Wednesday, May 7, 2014

A star lefty, in decline

Over the last three years, including thus far in the 2014 season, this highly touted ace has seen his ERA rise almost a full earned run between both 2012 and 2013, and 2013 and 2014, and is now solidly below average. He's been victimized by a decline in ground balls (53% in 2012 to 42.6 in 2014) and a lot more fly balls leaving the park (15.7% in 2014, compared to a 9.4% on his career).

On baseball fandom, modern society, and poverty

This is a rather random observation, starting with a spectacular infographic from the New York Times which mined Facebook information to map out which places root for which baseball teams.Seriously, go play around with that map. Right now.

Not to get overly dramatic, but the map of baseball fandom can really lead to some conclusions about America as a whole. Before we start wildly speculating, an important caveat for this map. The percentages are calculated based on how often baseball teams are being mentioned in a Facebook post. It does not look at overall levels of support for baseball compared to other sports or activities, so those percentages should be read as numbers specific to posts regarding baseball.

First, the west is settled by transplants, who are taking their previous allegiances with them. People living close to west coast teams at 50-60% support in their highest counties, whereas east coast teams like the Red Sox, Yankees, Braves, and Phillies are in the 70-80%. This isn't surprising; people aren't moving to Boston from California too terribly often, at least in comparison to migrants in the other direction.

The Halo Effect
Red Sox support surrounding Boston (darker=higher)
 Additionally, we can see some interesting effects surrounding major cities, such as Boston. I've only shown Boston as an example, but similar patterns surround St. Louis and Philadelphia. What we can see is that the areas surrounding the city actually have higher support for the local team than the city itself. If folks from elsewhere in the country are moving to these areas (and bringing their baseball allegiance with them), they're more likely to move into the major metropolitan areas, rather than the suburbs. So what we see is a halo of higher local team support surrounding the city center.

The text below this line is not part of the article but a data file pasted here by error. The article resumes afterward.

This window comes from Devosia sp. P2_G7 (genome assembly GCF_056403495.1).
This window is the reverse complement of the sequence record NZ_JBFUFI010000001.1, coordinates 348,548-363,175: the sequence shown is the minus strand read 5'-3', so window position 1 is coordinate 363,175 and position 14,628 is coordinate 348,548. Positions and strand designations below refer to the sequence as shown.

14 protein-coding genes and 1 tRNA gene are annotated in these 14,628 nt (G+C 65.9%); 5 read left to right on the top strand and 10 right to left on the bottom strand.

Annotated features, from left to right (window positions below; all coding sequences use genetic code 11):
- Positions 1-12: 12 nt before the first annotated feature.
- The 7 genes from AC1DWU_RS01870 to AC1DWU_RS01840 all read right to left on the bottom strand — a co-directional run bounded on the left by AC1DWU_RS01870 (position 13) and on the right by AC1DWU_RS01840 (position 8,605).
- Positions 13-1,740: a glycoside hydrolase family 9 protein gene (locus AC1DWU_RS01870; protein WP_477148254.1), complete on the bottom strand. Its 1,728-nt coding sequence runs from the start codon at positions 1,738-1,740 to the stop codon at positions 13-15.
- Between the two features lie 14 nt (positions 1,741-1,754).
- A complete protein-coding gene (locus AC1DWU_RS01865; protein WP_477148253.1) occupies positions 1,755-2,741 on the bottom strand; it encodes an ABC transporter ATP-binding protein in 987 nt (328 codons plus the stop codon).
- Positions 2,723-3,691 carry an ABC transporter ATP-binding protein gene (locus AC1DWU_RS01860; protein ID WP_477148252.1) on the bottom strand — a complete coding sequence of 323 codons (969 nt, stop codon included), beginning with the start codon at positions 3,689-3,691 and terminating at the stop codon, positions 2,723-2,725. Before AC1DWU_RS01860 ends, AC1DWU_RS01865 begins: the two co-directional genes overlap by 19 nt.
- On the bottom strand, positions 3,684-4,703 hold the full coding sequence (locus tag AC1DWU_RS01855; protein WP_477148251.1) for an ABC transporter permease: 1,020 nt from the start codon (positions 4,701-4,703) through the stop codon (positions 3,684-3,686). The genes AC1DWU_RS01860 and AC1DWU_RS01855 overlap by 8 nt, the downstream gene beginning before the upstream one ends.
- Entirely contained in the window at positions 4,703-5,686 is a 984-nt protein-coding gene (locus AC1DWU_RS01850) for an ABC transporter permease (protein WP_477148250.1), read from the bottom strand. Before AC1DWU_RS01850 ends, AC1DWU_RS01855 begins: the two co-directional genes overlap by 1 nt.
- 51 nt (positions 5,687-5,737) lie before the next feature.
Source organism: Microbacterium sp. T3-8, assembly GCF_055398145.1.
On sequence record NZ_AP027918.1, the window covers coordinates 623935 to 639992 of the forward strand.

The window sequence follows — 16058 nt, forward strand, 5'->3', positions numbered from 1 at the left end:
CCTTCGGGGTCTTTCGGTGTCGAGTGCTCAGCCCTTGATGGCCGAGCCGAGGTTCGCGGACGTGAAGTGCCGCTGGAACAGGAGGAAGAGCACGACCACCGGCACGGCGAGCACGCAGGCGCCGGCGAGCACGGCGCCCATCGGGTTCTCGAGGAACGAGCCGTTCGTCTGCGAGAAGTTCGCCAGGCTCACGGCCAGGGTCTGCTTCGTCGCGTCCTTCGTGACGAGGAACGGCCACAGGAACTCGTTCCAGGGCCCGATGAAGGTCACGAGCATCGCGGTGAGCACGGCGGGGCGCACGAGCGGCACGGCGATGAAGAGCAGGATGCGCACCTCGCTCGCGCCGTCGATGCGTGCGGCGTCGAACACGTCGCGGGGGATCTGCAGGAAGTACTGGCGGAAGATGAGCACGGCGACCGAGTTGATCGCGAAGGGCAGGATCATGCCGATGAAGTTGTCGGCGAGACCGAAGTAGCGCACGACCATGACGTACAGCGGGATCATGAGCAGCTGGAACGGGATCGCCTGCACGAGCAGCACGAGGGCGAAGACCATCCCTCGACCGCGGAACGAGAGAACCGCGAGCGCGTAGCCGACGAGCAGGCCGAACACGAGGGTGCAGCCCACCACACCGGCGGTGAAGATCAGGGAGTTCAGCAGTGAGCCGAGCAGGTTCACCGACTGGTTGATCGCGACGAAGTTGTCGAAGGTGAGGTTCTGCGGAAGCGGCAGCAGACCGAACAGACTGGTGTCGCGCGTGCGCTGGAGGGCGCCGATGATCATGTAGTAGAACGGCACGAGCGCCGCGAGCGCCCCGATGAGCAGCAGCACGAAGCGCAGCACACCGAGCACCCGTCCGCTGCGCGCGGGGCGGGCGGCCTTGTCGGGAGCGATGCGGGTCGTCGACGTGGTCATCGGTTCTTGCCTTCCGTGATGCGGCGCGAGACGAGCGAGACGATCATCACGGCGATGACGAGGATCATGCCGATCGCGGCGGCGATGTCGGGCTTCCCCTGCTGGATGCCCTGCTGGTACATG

Tigers support surrounding Detroit (darker=higher)
Not all cities follow this pattern though. Take Detroit, for example. Instead of having a lower level of support in the city center, we see a halo of lower support surrounding the city center, which has higher support than the surrounding suburbs. We can use the level of support for the local team as a proxy for the amount of people moving into the area from other parts of the country. So in Boston, if you're moving into the area, you're staying close to the city, but if you're in Detroit, you're moving into the suburbs north and west of the city. This difference shouldn't be too surprising, as Detroit is a classic example of white flight from a major metropolitan area.

Local Support and Poverty
We can see in Detroit a higher poverty level in the core city center, compared to the surrounding suburbs. This is a pattern you see in almost every city in the US, but it is particularly marked in Detroit. I think the implications are simple - if an area has a very high poverty level, new transplants to the city are less likely to move there, which in turn will maintain higher levels of support for the local team.

This pattern also holds true in western cities, such as Los Angeles. It shouldn't be too surprising that we see higher poverty rates in city centers - this is a pattern that holds true in all cities across the country, even in very high income cities like San Francisco. However, the association between poverty and home team support seems to be more marked in poorer cities overall.

If you'd like to look at poverty rates in the US, here is another nice infographic from the New York Times.